But in France horror movies began life early as in the films produced by filmmaker George Melies, silent movies such as The Haunted Castle from 1896 and The Astronomers Dream from 1898. I think more than any country France produced horror movies in the early days of cinema, and although many have been successful it has always been said by French filmmakers that the Horror film is near impossible to fund and of course because of the funding issue in recent years French directors and producers have been reluctant to become involved with the genre for fear of losing any investment that they may put into a production.

However, France have produced some memorable and scary films, Le Viol du Vampire from 1968 for example, which was an erotic Vampire movie directed by Jean Rollin. The actual story does not make a lot of sense, and maybe because it is subtitled that made it even more difficult for non-French audiences, it was however Rollin’s directorial debut, and he would go on to create many more Vampire themed films.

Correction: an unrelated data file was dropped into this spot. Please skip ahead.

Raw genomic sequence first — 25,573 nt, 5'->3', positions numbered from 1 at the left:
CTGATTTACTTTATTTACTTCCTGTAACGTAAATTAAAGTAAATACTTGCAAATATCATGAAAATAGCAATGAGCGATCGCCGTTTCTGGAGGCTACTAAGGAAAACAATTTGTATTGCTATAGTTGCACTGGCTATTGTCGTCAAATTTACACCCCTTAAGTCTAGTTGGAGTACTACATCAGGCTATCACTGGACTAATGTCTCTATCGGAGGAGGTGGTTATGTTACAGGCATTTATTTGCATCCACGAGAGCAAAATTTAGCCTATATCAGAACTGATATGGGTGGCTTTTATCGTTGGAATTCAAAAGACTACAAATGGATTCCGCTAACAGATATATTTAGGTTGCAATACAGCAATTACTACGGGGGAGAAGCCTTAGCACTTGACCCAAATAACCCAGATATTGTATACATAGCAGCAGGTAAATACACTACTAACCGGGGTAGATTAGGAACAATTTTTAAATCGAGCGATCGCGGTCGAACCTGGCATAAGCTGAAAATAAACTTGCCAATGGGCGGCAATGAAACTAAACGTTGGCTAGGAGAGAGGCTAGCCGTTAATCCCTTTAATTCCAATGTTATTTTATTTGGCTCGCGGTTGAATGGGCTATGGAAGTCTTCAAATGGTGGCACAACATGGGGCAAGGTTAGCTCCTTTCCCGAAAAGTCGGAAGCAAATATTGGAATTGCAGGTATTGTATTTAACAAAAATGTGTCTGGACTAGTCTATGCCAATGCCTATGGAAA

Films such as those directed by Rollin would be shown in small independent cinemas in the UK and often would be seen as exclusive picture houses that often were open to only members and it was not until probably the 1980’s that certain movies began to be screened in more mainstream cinemas as part of a series or festival.